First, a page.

The LDP believes school regulation should be devolved to state level and funded through school vouchers that promote competition between schools and encourage parental choice.
- Progressive withdrawal of governments from the provision of education.
- Regular accreditation of schools based on objective standards including facilities, accountability and performance.
- Introduction of an education voucher system, with vouchers transferable between any accredited public or private school.
- Freedom by parents to choose a school for their children.
- Reducing the role of government to setting and enforcing the rules by which schools are accredited and facilitating the operation of market forces among education providers.
- Allowing failing schools to close or be taken over by better performing schools.
- Removing barriers to opening new schools.
- External literacy and numeracy testing of children, with publication of results for each student and school.
- Allowing schools to make their own decisions on staffing, curriculum design, teacher salaries, etc.
- Establishing incentives to upgrade the teaching profession through improved training, rewarding good teachers and sacking bad teachers.
An end to government duplication
The LDP opposes the state-federal jurisdictional duplication in education policy and believes that school funding and regulation should be decentralised and devolved to the state level.
Introduction of school vouchers
At the state level the LDP supports the introduction of school vouchers to allow greater competition between schools and greater parental choice.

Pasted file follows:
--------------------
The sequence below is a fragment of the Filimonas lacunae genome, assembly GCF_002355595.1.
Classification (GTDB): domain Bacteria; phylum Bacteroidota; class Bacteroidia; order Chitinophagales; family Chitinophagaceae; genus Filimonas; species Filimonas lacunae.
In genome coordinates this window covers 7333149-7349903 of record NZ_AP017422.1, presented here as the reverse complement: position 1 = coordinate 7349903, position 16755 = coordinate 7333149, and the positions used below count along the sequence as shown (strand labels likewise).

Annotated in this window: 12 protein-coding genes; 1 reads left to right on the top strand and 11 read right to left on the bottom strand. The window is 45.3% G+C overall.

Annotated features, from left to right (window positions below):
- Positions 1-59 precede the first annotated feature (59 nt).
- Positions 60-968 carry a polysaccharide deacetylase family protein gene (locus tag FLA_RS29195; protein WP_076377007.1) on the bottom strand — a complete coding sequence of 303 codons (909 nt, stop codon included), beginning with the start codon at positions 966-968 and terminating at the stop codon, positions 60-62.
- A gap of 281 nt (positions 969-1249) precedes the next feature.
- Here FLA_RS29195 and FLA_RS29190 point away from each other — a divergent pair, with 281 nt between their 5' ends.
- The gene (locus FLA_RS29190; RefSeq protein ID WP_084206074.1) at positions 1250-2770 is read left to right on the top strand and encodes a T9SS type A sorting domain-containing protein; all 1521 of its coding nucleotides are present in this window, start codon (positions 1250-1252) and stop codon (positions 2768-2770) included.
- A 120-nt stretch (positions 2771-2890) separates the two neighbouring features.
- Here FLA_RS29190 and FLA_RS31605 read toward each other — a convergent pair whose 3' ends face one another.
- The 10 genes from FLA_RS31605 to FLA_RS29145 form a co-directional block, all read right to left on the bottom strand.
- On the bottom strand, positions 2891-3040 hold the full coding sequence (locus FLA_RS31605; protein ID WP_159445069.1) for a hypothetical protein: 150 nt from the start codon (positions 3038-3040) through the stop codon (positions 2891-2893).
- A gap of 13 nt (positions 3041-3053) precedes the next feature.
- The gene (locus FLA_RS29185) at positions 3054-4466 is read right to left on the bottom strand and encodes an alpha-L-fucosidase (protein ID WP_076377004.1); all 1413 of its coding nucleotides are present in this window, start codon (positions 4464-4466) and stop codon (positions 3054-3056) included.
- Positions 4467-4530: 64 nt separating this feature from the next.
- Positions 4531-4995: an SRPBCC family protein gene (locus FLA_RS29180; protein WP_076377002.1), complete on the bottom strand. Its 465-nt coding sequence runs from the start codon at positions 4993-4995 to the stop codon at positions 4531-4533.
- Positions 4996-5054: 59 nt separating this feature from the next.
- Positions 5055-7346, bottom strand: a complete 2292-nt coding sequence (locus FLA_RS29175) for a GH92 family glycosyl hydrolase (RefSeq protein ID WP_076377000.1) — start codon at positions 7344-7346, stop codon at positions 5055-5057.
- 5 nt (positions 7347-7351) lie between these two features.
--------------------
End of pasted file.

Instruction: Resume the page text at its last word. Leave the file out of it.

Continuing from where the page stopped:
Most parents want their children to receive a sound education. Indeed, many regard it as their most important parental responsibility, to ensure their children are well equipped for life’s journey. Similarly, most people agree that it would be seriously unjust for children to miss out on education simply because their family lacked the means to provide it.
When governments first began to establish schools in the late nineteenth century, they were motivated by the belief that all children should receive an education irrespective of their means, and that the education should meet certain standards. For hundreds of years before that, education had been a matter for private institutions and churches. More than a century later, the rationale for governments to remain involved in the provision of education has no validity. Indeed, both children and the community generally would be better off if the provision of education was left to others. The role of government is simply to establish a policy framework that ensures all children receive a good educational start in life.
Australia currently has a mixed education system comprising a substantial but declining government sector and a growing private sector. There is also a vast bureaucracy devoted to the administration of education. Dissatisfaction with government schools is leading to a substantial drop in their popularity. The percentage of students enrolled in non-government schools grew from 23 percent in 1980 to 33 percent in 2005. Forty percent of students attend non-government senior secondary schools. However, the ability of parents to choose a different school for their children is restricted to those wealthy enough to buy into those areas where there are successful government schools or to pay costly fees. Clearly, a more equitable solution would be to give parents on low incomes the same type of choice.